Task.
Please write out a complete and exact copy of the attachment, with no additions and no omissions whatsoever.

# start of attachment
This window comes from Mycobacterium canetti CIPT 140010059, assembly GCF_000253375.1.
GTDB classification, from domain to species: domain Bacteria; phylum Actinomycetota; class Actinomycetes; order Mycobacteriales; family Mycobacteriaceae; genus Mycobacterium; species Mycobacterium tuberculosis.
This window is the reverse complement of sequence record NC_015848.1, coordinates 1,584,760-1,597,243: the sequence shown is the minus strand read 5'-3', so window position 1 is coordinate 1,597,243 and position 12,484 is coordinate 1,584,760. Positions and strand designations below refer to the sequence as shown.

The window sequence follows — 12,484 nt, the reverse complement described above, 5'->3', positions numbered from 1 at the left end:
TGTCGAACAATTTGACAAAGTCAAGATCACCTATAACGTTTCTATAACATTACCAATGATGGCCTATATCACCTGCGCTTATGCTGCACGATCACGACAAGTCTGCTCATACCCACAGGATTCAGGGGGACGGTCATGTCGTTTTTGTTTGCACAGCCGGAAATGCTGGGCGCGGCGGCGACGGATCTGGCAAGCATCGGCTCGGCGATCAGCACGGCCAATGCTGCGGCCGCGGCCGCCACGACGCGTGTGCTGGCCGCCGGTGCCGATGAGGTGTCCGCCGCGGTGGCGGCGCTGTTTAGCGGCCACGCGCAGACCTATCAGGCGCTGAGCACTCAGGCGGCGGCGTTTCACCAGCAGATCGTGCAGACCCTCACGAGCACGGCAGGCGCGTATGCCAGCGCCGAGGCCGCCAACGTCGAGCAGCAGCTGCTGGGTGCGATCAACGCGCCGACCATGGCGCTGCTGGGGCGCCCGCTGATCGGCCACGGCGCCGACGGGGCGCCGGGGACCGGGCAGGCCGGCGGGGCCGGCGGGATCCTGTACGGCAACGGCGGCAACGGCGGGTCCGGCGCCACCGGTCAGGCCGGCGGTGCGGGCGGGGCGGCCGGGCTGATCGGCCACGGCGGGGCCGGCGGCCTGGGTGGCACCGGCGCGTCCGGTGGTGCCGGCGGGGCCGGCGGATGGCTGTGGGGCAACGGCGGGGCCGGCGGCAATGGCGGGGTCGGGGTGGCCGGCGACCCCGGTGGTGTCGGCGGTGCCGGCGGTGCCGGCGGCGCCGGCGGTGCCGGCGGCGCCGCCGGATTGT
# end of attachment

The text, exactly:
This window comes from Mycobacterium canetti CIPT 140010059, assembly GCF_000253375.1.
GTDB classification, from domain to species: domain Bacteria; phylum Actinomycetota; class Actinomycetes; order Mycobacteriales; family Mycobacteriaceae; genus Mycobacterium; species Mycobacterium tuberculosis.
This window is the reverse complement of sequence record NC_015848.1, coordinates 1,584,760-1,597,243: the sequence shown is the minus strand read 5'-3', so window position 1 is coordinate 1,597,243 and position 12,484 is coordinate 1,584,760. Positions and strand designations below refer to the sequence as shown.

The window sequence follows — 12,484 nt, the reverse complement described above, 5'->3', positions numbered from 1 at the left end:
TGTCGAACAATTTGACAAAGTCAAGATCACCTATAACGTTTCTATAACATTACCAATGATGGCCTATATCACCTGCGCTTATGCTGCACGATCACGACAAGTCTGCTCATACCCACAGGATTCAGGGGGACGGTCATGTCGTTTTTGTTTGCACAGCCGGAAATGCTGGGCGCGGCGGCGACGGATCTGGCAAGCATCGGCTCGGCGATCAGCACGGCCAATGCTGCGGCCGCGGCCGCCACGACGCGTGTGCTGGCCGCCGGTGCCGATGAGGTGTCCGCCGCGGTGGCGGCGCTGTTTAGCGGCCACGCGCAGACCTATCAGGCGCTGAGCACTCAGGCGGCGGCGTTTCACCAGCAGATCGTGCAGACCCTCACGAGCACGGCAGGCGCGTATGCCAGCGCCGAGGCCGCCAACGTCGAGCAGCAGCTGCTGGGTGCGATCAACGCGCCGACCATGGCGCTGCTGGGGCGCCCGCTGATCGGCCACGGCGCCGACGGGGCGCCGGGGACCGGGCAGGCCGGCGGGGCCGGCGGGATCCTGTACGGCAACGGCGGCAACGGCGGGTCCGGCGCCACCGGTCAGGCCGGCGGTGCGGGCGGGGCGGCCGGGCTGATCGGCCACGGCGGGGCCGGCGGCCTGGGTGGCACCGGCGCGTCCGGTGGTGCCGGCGGGGCCGGCGGATGGCTGTGGGGCAACGGCGGGGCCGGCGGCAATGGCGGGGTCGGGGTGGCCGGCGACCCCGGTGGTGTCGGCGGTGCCGGCGGTGCCGGCGGCGCCGGCGGTGCCGGCGGCGCCGCCGGATTGT